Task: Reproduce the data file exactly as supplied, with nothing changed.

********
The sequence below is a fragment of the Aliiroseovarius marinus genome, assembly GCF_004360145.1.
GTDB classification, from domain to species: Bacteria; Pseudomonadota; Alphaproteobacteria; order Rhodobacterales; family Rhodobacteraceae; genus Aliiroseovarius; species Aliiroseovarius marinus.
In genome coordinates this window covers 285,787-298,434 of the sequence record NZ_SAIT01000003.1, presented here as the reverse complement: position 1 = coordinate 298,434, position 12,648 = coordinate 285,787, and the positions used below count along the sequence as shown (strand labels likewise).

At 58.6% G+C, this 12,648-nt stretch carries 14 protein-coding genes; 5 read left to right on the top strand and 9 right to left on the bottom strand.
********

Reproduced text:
The sequence below is a fragment of the Aliiroseovarius marinus genome, assembly GCF_004360145.1.
GTDB classification, from domain to species: Bacteria; Pseudomonadota; Alphaproteobacteria; order Rhodobacterales; family Rhodobacteraceae; genus Aliiroseovarius; species Aliiroseovarius marinus.
In genome coordinates this window covers 285,787-298,434 of the sequence record NZ_SAIT01000003.1, presented here as the reverse complement: position 1 = coordinate 298,434, position 12,648 = coordinate 285,787, and the positions used below count along the sequence as shown (strand labels likewise).

At 58.6% G+C, this 12,648-nt stretch carries 14 protein-coding genes; 5 read left to right on the top strand and 9 right to left on the bottom strand.